G Y E M G h .


Be The Change You Seek

Be The Change You Seek

Be The Change You Seek

The Interview

In the fight against plastic pollution, a teenager decides to walk the talk by starting a plastic collection project in her school. In today's conversation, we'll learn about Anokyewaa's project story and be inspired as young people to take local actions to inspire change in our communities.  Let's jump into it.

Ohemaa:  What inspired you to start a project on plastics?

Anokyewaa: I decided to embark on a project to contribute my quota in managing plastic waste for a healthier environment. I cannot want change without doing something to create it. In light of this, I started this plastic project in my school - Wesley Girls High School, Cape Coast. I had this idea after a clarity coaching session with Miss Elinam Ablah who is the deputy managing director at Eblah Trading and Advisory limited. As a result of her interest in environmental protection, she founded Eblah Foundation - a nonprofit working in the area of environmental protection. I was also inspired by my Harvard University dream. All Harvard applicants and alumni are community change leaders and learning about this made me consider leading change. This motivated me to begin research into plastic management.
Plastics form a larger part of today's environmental problems and since they take a long time to degrade, why don't we recycle them into other useful products and minimize the harmful consequences they have on our environment and our health?

Ohemaa: Tell us about your project. How is the collection done? How and where is it transported? Do you have a partnership with any recycling company and what products are they recycled into? 

Anokyewaa: I started by placing trash cans in my classroom and dormitory and also collected some from my school's dumpsite. I plan on starting it in my community by placing bins at vantage points. After collection, the plastics are loaded into jute bags, transported to Accra, and sold to a recycling company. The project is mainly on plastic collection. The recycling company decides the end products. Currently, I don't have a partnership with any recycling company. 

Ohemaa: How was it like at the beginning of your project?

Anokyewaa: In the beginning, I didn't see myself making it at all. After the clarity session, the whole idea was to start a clean-up club in the school. Deep down I kept questioning whether I was capable of it. I think self-doubt took its turn on me. I didn't know how I was going to go about it.

Ohemaa: Wow, yet that self-doubt didn't stop you from starting. What motivated you to keep moving?

Anokyewaa: I really cannot thank everyone that came on board to do this with me enough. Elinam, my french tutor, Mrs. Arthur, family, and friends were there anytime to support and encourage me to keep on with the good work. Also, I need to give credit to myself here just for once. I worked my heart out and I will still work it out to see a clean environment.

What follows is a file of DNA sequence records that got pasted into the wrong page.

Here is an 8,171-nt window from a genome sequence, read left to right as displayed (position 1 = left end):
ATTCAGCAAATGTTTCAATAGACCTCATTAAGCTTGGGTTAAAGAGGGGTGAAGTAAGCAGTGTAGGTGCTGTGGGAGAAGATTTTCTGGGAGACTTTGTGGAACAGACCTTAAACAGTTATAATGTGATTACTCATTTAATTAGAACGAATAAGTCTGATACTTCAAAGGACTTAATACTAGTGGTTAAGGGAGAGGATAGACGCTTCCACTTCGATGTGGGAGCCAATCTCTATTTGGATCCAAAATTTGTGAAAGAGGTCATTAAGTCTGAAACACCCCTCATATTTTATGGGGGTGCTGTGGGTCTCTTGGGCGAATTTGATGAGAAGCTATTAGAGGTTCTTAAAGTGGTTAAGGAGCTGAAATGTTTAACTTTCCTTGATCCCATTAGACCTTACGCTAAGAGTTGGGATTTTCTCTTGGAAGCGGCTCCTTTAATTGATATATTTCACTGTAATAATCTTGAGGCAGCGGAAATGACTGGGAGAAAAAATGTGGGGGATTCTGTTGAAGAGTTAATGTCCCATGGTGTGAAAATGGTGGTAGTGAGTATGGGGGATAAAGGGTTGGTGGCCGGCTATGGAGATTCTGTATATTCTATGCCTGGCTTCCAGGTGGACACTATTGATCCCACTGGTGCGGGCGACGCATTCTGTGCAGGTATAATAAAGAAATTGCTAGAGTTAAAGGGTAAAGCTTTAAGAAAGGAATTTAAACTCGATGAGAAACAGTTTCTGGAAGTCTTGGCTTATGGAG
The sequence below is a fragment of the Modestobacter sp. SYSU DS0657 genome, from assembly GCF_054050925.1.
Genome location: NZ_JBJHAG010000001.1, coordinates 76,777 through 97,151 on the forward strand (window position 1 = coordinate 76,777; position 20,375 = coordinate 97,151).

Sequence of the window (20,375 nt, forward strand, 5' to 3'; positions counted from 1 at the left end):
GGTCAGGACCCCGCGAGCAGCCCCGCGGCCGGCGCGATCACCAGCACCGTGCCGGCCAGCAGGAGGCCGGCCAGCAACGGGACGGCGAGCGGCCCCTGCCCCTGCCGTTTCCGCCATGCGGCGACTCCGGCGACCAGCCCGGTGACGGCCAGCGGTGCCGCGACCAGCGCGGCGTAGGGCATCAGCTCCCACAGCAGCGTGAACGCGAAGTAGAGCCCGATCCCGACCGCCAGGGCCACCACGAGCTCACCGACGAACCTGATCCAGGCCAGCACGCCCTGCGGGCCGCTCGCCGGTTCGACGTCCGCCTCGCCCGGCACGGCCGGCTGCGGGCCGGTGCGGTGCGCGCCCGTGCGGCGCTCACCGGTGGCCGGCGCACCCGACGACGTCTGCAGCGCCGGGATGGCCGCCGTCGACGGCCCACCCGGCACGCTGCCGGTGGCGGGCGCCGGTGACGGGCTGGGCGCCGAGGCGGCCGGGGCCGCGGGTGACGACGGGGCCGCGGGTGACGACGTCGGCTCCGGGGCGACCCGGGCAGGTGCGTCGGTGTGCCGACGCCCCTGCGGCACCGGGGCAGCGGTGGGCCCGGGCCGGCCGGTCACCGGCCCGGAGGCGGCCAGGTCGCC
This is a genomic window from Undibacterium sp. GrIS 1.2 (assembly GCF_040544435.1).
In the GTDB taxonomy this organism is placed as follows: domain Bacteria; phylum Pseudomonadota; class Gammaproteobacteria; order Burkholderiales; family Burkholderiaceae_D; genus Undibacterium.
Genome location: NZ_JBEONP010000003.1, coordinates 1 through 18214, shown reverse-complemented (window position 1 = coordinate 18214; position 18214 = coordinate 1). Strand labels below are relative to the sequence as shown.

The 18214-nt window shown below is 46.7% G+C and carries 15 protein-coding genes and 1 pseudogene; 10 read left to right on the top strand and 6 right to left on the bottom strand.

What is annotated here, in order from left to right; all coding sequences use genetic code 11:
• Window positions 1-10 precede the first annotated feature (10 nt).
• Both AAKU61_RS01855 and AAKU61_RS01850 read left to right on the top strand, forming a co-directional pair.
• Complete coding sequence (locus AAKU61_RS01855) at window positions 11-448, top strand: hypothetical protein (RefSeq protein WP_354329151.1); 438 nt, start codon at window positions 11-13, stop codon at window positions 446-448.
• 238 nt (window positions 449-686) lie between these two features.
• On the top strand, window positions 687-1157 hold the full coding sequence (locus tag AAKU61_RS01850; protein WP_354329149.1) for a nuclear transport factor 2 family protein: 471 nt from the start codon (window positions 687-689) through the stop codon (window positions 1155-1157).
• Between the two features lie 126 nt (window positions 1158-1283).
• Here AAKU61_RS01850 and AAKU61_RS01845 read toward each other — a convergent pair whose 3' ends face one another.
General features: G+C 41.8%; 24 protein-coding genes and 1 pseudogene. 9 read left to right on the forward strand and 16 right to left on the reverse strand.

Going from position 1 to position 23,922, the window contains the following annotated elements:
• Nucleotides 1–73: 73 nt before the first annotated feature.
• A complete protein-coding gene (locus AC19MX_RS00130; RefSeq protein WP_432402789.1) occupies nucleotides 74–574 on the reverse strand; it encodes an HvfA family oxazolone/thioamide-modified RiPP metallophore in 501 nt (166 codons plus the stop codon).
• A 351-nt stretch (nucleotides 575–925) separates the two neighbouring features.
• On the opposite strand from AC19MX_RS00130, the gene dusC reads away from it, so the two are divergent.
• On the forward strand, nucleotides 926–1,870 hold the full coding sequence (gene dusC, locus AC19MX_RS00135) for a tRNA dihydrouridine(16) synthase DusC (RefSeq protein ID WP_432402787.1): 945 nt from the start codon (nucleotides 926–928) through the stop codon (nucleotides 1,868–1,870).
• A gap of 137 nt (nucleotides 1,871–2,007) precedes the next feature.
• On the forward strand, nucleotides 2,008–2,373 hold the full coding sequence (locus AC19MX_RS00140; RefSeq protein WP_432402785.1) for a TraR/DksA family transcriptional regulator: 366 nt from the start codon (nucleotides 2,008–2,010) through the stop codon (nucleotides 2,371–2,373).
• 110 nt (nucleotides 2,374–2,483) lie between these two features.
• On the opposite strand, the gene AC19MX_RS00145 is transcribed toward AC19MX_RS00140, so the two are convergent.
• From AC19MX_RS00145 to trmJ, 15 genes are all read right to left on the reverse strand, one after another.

Ohemaa: What were the challenges you faced and how did you overcome them?

Anokyewaa: Challenges certainly came but the Most High God saw me through it all. Where to keep the plastics was a problem since the school had not yet given me feedback after my numerous letters to them. Due to this, I couldn't make it a formal project. Only close friends knew about my plastic collection.
Ohemaa:  What do you wish you knew or had at the beginning that could have made the project better?

Anokyewaa: One thing I sometimes regret is not approaching the headmistress myself. By now we would have collected thousands of plastics for recycling. I learnt it used to be an initiative in the school but due to certain reasons (which I don't know), I didn't see it running during my time in school so maybe my visit to the authorities could have revived this beautiful initiative.

Ohemaa: I think I'm going to call you the Plastic girl. So Plastic girl, what are your next steps? What are your plans for the future with this project?

Anokyewaa: One of my ambitions is to own a plastic company that produces biodegradable plastics. I certainly have plans for my project, both short-term and long-term. One is to start educating the younger generation about the environment so that they can grow to love and care for it.
Also, I want to work with my Member of Parliament to explore ways to improve plastic waste management in our constituency. I simply want my project to be the most talked about teenage project to have ever happened which will continue to live for a long time and bring sustainable change to Ghana.

Ohemaa: What is your final message to young people like you out there?

Anokyewaa: I see a clean Ghana in the next 10 years. I believe there's a lot of work to be done but it starts with you and I.

All I will say is that, let's help to make the world a better place by taking action, no matter how small, to protect our environment because it's the only home we have.
Thank you!!


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